Sustainability: Coca-Cola's Recent Replacement of Shrink-wrapped Cans in Europe

An article recently written by Anne Marie Mohan of Packaging World (found here) examines Coca-Cola’s recent effort to become a more sustainable organization. Coca-Cola’s European Partners recently replaced their plastic shrink-wrap beverage packaging with paperboard multipacks. Like Coca-Cola, many CPG’s are taking a proactive approach to reduce their carbon footprint and are focusing on solutions that remove as much single use plastic from their packaging as possible.

What do organizations like Coca-Cola have to consider before they make a significant packaging change?

In the following interview, R.A Jones’ Beverage Portfolio Manager, Rich Clifton, uses Coca-Cola’s example to help us better understand the pros and cons of switching from a shrink-wrap packaging solution to a more sustainable paperboard option and what considerations need to made to the entire production line.

Q: Why is this article about Coca Cola replacing single use plastics relevant to other consumer goods manufacturers?

Rich: The article is highlighting a popular global trend to get away from single use plastics and moving towards environmentally friendly packaging solutions for consumer products. In this case, Coca Cola wanted to stop utilizing plastic shrink-wrap and move towards a more sustainable paperboard solution for its canned beverages. There are a considerable number of products you can find on store shelves today that are shrink wrapped together. All could potentially follow Coca-Cola’s example and switch to a paperboard solution instead.

Q: What are the monetary repercussions of moving from plastic shrink to paperboard wrap?

Rich: A paperboard solution in this situation is traditionally more expensive than the plastic shrink they decided to move away from. This added material cost usually results in consumers having to pay more for the product. I have read different articles referring to consumer research stating people are okay paying a little extra to buy a more sustainable package for some items. In Coca-Cola’s situation, I don’t think their consumers are going to balk at the slight price increase, knowing that the new packaging solution is more sustainable.

Q: What is one of the main benefits of switching from shrink-wrap packaging to paperboard outside of it being recyclable?

Rich: One main benefit is the amount and quality of uninterrupted surface available on a paperboard solution. This allows the manufacturer more options for brand messaging and graphical elements. The same can be done on shrink-wraps, but when the plastic shrinks down around the product, it may not transfer how it was expected to and be inconsistent from package to package, especially around the edges. It is also not a very elegant looking package. The paperboard solution is a much nicer option and you have a bigger billboard to showcase the product. You may be able to stack the product a little easier as well, but the shelf space is comparable for both packaging designs.

Q: What other changes need to be made upstream and downstream for a product to continue to run efficiently when moving from shrink to paperboard?

Rich: Typically, plastic shrink machines are going to be larger than a paperboard wrap machine. Shrink machines normally require a large heat tunnel to shrink the material down. Chances are you will save some floor space by eliminating that process. Since speeds are comparable with both packaging styles, changes are most likely unnecessary upstream of the new multipacking machine. Depending on the downstream process, switching from shrink to paperboard could require adding a tray packer to the line if one is not already in place. The current end of line stacking sequence and capacity of the palletizing equipment would determine if this additional equipment is necessary.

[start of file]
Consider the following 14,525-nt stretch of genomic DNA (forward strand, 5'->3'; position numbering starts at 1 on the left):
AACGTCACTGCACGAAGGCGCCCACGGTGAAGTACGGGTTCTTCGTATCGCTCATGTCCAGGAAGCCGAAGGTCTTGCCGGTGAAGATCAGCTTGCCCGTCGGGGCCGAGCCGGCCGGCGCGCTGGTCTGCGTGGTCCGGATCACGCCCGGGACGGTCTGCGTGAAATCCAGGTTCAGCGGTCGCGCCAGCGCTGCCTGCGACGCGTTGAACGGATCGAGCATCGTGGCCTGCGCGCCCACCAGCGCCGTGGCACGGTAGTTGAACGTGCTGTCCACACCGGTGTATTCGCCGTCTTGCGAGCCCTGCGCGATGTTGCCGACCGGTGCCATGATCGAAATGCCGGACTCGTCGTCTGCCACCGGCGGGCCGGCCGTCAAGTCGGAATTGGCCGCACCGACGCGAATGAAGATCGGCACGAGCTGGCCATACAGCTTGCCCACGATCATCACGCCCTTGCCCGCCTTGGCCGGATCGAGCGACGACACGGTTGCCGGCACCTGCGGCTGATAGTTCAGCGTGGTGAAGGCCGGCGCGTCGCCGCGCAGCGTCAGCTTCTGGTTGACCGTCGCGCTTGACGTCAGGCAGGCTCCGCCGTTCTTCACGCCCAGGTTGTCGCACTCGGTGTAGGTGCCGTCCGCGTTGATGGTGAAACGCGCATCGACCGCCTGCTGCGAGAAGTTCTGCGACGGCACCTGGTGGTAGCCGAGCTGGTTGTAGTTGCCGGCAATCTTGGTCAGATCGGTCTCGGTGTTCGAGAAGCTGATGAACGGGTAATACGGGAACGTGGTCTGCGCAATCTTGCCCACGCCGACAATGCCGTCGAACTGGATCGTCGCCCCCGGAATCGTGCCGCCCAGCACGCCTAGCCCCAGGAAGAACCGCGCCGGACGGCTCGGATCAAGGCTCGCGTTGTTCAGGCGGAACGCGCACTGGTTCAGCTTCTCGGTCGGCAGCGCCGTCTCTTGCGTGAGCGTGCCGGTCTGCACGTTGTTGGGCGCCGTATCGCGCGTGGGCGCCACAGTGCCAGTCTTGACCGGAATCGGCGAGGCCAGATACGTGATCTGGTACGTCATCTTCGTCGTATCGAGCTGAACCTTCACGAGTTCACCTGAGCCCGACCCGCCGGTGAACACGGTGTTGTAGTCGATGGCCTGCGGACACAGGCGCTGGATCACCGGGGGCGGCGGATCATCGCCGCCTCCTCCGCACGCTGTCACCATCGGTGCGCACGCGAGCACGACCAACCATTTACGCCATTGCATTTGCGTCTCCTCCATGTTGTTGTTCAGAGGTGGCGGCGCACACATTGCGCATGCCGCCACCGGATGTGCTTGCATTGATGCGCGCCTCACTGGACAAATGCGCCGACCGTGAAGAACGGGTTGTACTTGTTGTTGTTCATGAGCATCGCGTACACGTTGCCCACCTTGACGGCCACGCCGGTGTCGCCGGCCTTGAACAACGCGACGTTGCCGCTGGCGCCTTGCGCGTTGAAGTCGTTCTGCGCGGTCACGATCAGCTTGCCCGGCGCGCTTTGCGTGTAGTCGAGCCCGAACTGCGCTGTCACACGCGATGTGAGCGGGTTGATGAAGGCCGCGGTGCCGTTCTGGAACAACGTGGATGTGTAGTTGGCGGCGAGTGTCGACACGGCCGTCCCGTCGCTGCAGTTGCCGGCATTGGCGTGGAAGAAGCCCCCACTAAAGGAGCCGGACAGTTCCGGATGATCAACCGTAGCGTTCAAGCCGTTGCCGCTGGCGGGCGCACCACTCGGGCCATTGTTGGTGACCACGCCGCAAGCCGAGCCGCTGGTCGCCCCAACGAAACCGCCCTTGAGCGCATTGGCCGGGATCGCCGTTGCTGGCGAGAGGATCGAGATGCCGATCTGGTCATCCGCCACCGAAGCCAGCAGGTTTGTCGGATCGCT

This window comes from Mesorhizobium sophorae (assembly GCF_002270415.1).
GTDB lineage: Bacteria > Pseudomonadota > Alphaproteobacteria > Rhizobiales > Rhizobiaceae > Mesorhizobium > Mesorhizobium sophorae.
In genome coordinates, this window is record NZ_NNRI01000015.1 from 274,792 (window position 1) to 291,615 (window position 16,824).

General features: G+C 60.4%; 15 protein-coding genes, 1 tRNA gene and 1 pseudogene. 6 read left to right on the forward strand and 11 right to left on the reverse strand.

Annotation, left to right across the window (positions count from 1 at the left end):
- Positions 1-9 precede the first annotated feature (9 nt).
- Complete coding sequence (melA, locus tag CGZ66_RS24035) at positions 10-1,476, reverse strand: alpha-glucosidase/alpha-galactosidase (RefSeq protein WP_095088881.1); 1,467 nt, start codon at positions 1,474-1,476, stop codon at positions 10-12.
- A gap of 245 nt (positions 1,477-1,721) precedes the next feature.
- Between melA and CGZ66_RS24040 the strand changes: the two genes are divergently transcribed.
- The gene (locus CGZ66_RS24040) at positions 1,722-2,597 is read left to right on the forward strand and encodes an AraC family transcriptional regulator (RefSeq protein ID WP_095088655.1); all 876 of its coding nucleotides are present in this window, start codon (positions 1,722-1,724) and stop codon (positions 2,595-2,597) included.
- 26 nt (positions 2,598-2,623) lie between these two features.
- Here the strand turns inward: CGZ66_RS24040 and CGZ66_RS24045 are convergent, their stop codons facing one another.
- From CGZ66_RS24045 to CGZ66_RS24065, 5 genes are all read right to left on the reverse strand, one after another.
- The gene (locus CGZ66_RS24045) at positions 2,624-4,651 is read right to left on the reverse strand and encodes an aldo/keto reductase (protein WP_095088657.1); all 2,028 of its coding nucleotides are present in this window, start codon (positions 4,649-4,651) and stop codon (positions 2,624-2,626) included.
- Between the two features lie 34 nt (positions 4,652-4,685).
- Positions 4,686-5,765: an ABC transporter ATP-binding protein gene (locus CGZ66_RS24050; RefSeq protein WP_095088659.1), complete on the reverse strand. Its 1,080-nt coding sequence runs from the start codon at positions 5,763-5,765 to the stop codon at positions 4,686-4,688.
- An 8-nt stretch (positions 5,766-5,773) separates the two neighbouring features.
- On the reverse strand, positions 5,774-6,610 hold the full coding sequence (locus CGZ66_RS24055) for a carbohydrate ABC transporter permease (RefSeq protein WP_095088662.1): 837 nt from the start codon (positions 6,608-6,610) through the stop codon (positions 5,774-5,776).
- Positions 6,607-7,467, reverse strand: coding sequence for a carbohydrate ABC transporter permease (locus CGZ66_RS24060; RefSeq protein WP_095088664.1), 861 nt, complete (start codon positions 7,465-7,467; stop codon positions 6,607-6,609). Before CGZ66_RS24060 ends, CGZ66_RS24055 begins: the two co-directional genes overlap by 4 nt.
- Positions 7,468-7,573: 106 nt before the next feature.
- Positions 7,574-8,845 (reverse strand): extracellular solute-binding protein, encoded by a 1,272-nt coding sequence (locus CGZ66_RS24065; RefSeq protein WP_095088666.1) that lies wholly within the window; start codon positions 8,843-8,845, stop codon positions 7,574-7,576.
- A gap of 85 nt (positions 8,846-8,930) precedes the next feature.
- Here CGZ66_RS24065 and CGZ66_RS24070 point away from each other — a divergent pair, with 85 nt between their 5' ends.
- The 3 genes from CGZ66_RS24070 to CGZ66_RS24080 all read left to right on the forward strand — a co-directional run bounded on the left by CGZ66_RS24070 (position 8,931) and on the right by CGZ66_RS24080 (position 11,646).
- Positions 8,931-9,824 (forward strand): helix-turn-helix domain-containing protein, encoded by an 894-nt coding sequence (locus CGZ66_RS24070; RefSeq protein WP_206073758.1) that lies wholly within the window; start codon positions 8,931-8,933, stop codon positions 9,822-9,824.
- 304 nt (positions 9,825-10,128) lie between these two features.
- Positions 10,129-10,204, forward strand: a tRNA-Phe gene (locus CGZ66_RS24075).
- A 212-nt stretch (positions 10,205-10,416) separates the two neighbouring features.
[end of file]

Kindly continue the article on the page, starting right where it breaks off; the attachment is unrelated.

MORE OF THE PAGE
Q: Is Coca-Cola's switch something new for the beverage industry?

Rich: Paperboard packaging for beverages has been out for a long time. The interesting thing about this to me is it is now gaining popularity because of the sustainability aspect. Paperboard wrap is the cheapest option when moving away from plastic shrink-wrap. Moving to paperboard wrap from shrink is going to be the least expensive option for eliminating single use plastics. The most expensive option would be to use a fully enclosed packaging style. So, the paperboard wrap is the next step up. I believe Coca-Cola is also using another non-traditional style of paperboard packaging on their smaller beverage configurations. I was surprised they are doing both and not standardizing to one style.

Q: What technologies does RAJ have available for other manufacturers looking to switch to this new packaging process for cans/bottles?

Rich: R.A Jones has a line of packaging machines that can do partially enclosed beverage products. Our Wraptor beverage machine is a multi-style wrap around carton sleever. This is the same carton style that Coca Cola recently switched to in Europe. The Wraptor is fit for a company with smaller wrap configurations wanting to utilize fewer packaging materials and is an affordable option. For companies that need a more flexible machine that can accommodate a wide variety of packaging configurations and styles, R.A Jones also offers the Meridian XR. The Meridan XR can do partially and fully enclosed packaging configurations.

If your company is looking to eliminate single use plastic wrap from your packaging process or need help addressing other packaging related sustainability efforts, email R.A Jones at or click the button below and complete/submit your request.

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